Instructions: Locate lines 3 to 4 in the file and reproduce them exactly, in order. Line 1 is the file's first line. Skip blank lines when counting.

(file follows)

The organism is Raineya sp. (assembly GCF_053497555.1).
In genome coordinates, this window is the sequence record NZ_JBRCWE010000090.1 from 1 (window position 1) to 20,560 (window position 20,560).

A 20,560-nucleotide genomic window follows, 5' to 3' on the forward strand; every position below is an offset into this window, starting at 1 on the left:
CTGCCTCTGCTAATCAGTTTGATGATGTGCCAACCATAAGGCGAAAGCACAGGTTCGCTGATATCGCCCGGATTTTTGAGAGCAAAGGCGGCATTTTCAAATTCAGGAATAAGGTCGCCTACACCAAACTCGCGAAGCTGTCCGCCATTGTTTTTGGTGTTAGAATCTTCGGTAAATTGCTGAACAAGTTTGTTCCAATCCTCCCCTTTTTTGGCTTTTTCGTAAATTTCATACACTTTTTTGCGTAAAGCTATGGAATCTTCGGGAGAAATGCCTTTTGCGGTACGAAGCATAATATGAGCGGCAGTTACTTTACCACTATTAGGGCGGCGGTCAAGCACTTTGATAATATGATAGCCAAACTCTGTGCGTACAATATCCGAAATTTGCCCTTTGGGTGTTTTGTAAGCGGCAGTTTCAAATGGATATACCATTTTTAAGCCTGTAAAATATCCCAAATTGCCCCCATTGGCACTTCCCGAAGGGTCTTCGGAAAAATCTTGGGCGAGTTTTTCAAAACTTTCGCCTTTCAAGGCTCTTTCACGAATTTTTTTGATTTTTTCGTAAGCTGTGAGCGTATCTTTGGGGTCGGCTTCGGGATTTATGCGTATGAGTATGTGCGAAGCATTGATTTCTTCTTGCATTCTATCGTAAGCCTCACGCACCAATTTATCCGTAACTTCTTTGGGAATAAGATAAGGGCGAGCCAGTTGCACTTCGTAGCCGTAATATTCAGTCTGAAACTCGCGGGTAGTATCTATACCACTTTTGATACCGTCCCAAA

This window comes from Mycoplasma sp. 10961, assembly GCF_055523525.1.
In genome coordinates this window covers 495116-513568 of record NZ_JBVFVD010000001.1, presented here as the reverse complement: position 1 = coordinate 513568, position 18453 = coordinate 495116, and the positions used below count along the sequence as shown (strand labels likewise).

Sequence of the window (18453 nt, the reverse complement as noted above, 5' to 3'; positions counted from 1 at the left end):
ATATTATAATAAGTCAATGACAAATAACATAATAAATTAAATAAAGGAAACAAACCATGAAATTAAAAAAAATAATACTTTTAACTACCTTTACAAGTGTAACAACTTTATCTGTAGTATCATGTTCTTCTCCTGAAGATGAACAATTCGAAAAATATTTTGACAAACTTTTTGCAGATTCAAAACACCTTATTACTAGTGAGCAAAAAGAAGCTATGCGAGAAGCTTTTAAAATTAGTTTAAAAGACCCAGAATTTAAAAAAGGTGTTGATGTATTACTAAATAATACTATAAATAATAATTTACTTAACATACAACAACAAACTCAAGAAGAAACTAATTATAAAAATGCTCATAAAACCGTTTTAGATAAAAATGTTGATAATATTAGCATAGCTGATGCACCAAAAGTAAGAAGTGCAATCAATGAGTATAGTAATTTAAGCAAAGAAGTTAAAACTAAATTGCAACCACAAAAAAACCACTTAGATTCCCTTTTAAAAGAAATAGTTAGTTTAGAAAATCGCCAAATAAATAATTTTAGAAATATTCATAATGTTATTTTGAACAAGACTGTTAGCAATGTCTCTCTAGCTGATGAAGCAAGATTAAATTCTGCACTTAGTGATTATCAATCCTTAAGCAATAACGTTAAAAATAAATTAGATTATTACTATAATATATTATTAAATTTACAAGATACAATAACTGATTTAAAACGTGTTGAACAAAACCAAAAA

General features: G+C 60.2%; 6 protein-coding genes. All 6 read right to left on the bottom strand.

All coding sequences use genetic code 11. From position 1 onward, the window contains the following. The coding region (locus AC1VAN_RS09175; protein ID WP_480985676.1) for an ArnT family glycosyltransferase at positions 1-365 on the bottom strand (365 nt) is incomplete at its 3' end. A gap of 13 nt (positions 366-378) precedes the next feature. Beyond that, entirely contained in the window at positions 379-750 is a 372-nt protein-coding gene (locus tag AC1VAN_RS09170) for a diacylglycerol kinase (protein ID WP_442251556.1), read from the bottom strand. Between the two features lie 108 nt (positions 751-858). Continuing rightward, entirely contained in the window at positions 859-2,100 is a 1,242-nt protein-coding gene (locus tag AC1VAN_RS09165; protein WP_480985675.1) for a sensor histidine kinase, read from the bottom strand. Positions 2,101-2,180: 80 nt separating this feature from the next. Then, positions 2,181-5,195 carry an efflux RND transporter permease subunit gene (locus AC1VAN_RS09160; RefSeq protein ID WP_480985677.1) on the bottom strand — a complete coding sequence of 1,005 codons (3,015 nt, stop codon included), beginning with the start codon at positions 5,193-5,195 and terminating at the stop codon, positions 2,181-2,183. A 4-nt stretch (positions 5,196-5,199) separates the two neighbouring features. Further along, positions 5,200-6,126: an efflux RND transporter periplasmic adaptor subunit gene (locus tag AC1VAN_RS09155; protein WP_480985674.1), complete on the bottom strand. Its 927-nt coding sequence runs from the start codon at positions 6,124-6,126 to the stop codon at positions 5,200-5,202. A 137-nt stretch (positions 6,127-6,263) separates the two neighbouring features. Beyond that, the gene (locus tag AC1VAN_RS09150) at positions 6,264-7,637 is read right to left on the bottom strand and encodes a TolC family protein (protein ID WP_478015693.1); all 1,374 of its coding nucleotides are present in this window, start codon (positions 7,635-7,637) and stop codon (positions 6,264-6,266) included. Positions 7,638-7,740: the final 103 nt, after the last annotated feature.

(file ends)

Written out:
A 20,560-nucleotide genomic window follows, 5' to 3' on the forward strand; every position below is an offset into this window, starting at 1 on the left:
CTGCCTCTGCTAATCAGTTTGATGATGTGCCAACCATAAGGCGAAAGCACAGGTTCGCTGATATCGCCCGGATTTTTGAGAGCAAAGGCGGCATTTTCAAATTCAGGAATAAGGTCGCCTACACCAAACTCGCGAAGCTGTCCGCCATTGTTTTTGGTGTTAGAATCTTCGGTAAATTGCTGAACAAGTTTGTTCCAATCCTCCCCTTTTTTGGCTTTTTCGTAAATTTCATACACTTTTTTGCGTAAAGCTATGGAATCTTCGGGAGAAATGCCTTTTGCGGTACGAAGCATAATATGAGCGGCAGTTACTTTACCACTATTAGGGCGGCGGTCAAGCACTTTGATAATATGATAGCCAAACTCTGTGCGTACAATATCCGAAATTTGCCCTTTGGGTGTTTTGTAAGCGGCAGTTTCAAATGGATATACCATTTTTAAGCCTGTAAAATATCCCAAATTGCCCCCATTGGCACTTCCCGAAGGGTCTTCGGAAAAATCTTGGGCGAGTTTTTCAAAACTTTCGCCTTTCAAGGCTCTTTCACGAATTTTTTTGATTTTTTCGTAAGCTGTGAGCGTATCTTTGGGGTCGGCTTCGGGATTTATGCGTATGAGTATGTGCGAAGCATTGATTTCTTCTTGCATTCTATCGTAAGCCTCACGCACCAATTTATCCGTAACTTCTTTGGGAATAAGATAAGGGCGAGCCAGTTGCACTTCGTAGCCGTAATATTCAGTCTGAAACTCGCGGGTAGTATCTATACCACTTTTGATACCGTCCCAAA